GIVEN it was a sunny day when this picture was taken, you may think that what I’m about to tell you casts a shadow over it.
Messages in bottles come freighted with romance.
But there was nothing at all romantic about the one that once washed ashore on or around this, the north foreshore at Shields.
I loved this picture when I received it from Kevin Blair, being a lively one of what’s described as the ‘North Sands.’
There is no date for it, but I’d suggest it’s between the wars when, as the haulage vehicles etc indicate, pleasure boats still regularly went off from the beach.
But then I came across the story of the bottle, with its tragic message, which was picked up from nearby in January 1861.
Can you imagine what it must have been like to find?
The letter, which was dated February the previous year, began: “Dear Friends, when you find this, the crew of the ill-fated ship Horatio, Captain Jackson, of Norwich, is no more.”
It went on to say how the vessel had left Archangel, in north-west Russia, on January 8, 1860.
All was well at first, but then the ship found herself scudding before a gale for 10 days non-stop.
The challenge of keeping a ship under sail in such condition is illustrated by the sentence: “We were not below for six days.”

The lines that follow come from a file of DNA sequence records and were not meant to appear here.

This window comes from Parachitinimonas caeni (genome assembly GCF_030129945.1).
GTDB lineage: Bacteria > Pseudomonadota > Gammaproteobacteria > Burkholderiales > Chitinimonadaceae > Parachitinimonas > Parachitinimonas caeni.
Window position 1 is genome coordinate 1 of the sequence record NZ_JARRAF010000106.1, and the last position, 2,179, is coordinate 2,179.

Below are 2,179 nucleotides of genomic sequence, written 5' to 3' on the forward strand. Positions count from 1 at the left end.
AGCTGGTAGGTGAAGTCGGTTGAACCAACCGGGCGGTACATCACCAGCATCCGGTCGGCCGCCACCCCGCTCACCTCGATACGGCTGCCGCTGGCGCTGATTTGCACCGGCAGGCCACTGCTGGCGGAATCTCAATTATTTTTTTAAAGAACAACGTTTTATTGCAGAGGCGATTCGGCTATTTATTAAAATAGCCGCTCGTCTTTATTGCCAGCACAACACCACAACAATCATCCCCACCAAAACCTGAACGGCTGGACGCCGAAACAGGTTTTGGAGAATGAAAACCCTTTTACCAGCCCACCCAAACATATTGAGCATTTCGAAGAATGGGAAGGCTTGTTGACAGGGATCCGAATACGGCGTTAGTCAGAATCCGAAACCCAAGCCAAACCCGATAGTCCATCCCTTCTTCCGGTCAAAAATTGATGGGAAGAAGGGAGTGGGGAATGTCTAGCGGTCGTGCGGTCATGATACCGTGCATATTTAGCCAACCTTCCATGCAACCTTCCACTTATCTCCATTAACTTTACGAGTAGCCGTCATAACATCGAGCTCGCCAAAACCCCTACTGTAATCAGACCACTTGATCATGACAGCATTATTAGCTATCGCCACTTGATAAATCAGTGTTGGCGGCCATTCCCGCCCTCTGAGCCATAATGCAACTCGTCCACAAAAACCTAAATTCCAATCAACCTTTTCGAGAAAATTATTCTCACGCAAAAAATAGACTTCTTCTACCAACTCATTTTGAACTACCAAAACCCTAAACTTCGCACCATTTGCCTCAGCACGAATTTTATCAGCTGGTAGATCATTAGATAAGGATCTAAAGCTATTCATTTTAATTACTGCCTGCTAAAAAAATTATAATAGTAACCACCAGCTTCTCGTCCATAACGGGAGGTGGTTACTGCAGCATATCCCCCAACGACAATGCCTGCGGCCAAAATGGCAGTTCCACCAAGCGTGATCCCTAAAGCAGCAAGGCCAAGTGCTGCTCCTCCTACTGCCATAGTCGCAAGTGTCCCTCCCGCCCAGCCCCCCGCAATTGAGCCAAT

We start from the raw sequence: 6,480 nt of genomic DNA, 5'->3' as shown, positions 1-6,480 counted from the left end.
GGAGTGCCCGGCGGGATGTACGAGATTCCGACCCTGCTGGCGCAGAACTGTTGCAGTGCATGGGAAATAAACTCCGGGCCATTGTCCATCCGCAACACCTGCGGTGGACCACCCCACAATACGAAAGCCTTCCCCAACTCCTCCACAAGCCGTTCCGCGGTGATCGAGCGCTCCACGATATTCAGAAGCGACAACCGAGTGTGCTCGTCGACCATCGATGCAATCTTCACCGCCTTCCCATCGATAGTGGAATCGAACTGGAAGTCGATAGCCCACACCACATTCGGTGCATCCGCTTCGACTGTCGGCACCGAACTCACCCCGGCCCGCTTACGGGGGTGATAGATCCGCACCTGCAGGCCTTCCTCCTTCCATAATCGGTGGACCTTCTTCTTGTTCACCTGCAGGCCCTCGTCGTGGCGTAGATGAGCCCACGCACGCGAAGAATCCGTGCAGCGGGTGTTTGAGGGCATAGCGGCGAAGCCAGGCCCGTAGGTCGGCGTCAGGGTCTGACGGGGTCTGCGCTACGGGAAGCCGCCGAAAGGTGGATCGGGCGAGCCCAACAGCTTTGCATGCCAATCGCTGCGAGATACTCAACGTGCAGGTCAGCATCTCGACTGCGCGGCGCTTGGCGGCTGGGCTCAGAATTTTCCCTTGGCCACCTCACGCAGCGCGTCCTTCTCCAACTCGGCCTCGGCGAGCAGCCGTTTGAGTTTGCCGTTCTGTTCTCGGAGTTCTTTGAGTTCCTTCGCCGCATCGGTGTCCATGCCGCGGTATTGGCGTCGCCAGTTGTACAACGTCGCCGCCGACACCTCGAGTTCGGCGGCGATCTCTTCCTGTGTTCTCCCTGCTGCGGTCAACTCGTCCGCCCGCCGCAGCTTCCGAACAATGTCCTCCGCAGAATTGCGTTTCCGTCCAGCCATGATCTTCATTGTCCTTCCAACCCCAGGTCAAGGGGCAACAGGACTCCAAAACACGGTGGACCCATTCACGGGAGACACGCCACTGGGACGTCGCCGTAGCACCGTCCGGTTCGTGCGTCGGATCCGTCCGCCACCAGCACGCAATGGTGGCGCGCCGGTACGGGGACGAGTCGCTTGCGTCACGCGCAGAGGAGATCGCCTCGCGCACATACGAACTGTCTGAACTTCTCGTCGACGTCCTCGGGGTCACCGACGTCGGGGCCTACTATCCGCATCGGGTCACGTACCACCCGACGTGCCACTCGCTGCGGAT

At one point, a Norwegian brig hove-to to help. Four of the Horatio’s men got into the jolly boat but it was quickly overwhelmed by the sea and all were lost.
It left the ship with a crew of eight, the master and mate, second mate and two boys.
“We are not able to keep her up,” Capt Jackson wrote, describing 8ft of water in the hold and the vessel’s hatches all stove in. “We are worn out.”
He went on: “I write these few lines and commit them to the foaming deep in hopes that they will reach some kind-hearted friend who will be so good as to find out the friends of these poor suffering mortals.
“Death is welcome.”
He concluded the letter by listing the names of all those aboard.
I’ve not been able to find a ship called Horatio lost around that time. Did she go down, was she saved? We’ll probably never know.